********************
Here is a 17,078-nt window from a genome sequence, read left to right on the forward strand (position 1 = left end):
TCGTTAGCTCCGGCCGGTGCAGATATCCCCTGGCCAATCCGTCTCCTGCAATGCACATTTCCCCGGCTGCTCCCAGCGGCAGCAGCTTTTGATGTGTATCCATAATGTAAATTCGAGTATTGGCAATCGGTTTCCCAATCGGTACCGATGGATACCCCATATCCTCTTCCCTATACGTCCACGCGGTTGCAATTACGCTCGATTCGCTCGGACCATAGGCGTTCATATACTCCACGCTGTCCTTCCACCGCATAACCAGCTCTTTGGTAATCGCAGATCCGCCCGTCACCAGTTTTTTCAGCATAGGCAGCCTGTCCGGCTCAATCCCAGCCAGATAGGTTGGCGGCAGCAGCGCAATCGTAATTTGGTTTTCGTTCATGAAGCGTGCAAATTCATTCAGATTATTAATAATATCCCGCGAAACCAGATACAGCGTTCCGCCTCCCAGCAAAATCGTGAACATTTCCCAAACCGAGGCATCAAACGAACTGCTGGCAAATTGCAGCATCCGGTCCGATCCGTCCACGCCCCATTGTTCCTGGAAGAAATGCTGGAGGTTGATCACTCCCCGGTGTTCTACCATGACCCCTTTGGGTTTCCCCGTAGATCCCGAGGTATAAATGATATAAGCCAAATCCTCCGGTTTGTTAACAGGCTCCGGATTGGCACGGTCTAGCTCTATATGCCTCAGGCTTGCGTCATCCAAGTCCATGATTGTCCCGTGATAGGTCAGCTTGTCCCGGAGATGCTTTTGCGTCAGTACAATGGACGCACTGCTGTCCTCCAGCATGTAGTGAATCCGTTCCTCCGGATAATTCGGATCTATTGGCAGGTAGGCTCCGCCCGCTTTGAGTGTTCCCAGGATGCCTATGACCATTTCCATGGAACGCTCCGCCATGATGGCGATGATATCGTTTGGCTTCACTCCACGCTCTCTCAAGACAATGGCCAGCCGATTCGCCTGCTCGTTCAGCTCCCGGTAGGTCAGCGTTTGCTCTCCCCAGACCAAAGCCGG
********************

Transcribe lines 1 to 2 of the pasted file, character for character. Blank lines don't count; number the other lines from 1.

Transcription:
Here is a 17,078-nt window from a genome sequence, read left to right on the forward strand (position 1 = left end):
TCGTTAGCTCCGGCCGGTGCAGATATCCCCTGGCCAATCCGTCTCCTGCAATGCACATTTCCCCGGCTGCTCCCAGCGGCAGCAGCTTTTGATGTGTATCCATAATGTAAATTCGAGTATTGGCAATCGGTTTCCCAATCGGTACCGATGGATACCCCATATCCTCTTCCCTATACGTCCACGCGGTTGCAATTACGCTCGATTCGCTCGGACCATAGGCGTTCATATACTCCACGCTGTCCTTCCACCGCATAACCAGCTCTTTGGTAATCGCAGATCCGCCCGTCACCAGTTTTTTCAGCATAGGCAGCCTGTCCGGCTCAATCCCAGCCAGATAGGTTGGCGGCAGCAGCGCAATCGTAATTTGGTTTTCGTTCATGAAGCGTGCAAATTCATTCAGATTATTAATAATATCCCGCGAAACCAGATACAGCGTTCCGCCTCCCAGCAAAATCGTGAACATTTCCCAAACCGAGGCATCAAACGAACTGCTGGCAAATTGCAGCATCCGGTCCGATCCGTCCACGCCCCATTGTTCCTGGAAGAAATGCTGGAGGTTGATCACTCCCCGGTGTTCTACCATGACCCCTTTGGGTTTCCCCGTAGATCCCGAGGTATAAATGATATAAGCCAAATCCTCCGGTTTGTTAACAGGCTCCGGATTGGCACGGTCTAGCTCTATATGCCTCAGGCTTGCGTCATCCAAGTCCATGATTGTCCCGTGATAGGTCAGCTTGTCCCGGAGATGCTTTTGCGTCAGTACAATGGACGCACTGCTGTCCTCCAGCATGTAGTGAATCCGTTCCTCCGGATAATTCGGATCTATTGGCAGGTAGGCTCCGCCCGCTTTGAGTGTTCCCAGGATGCCTATGACCATTTCCATGGAACGCTCCGCCATGATGGCGATGATATCGTTTGGCTTCACTCCACGCTCTCTCAAGACAATGGCCAGCCGATTCGCCTGCTCGTTCAGCTCCCGGTAGGTCAGCGTTTGCTCTCCCCAGACCAAAGCCGG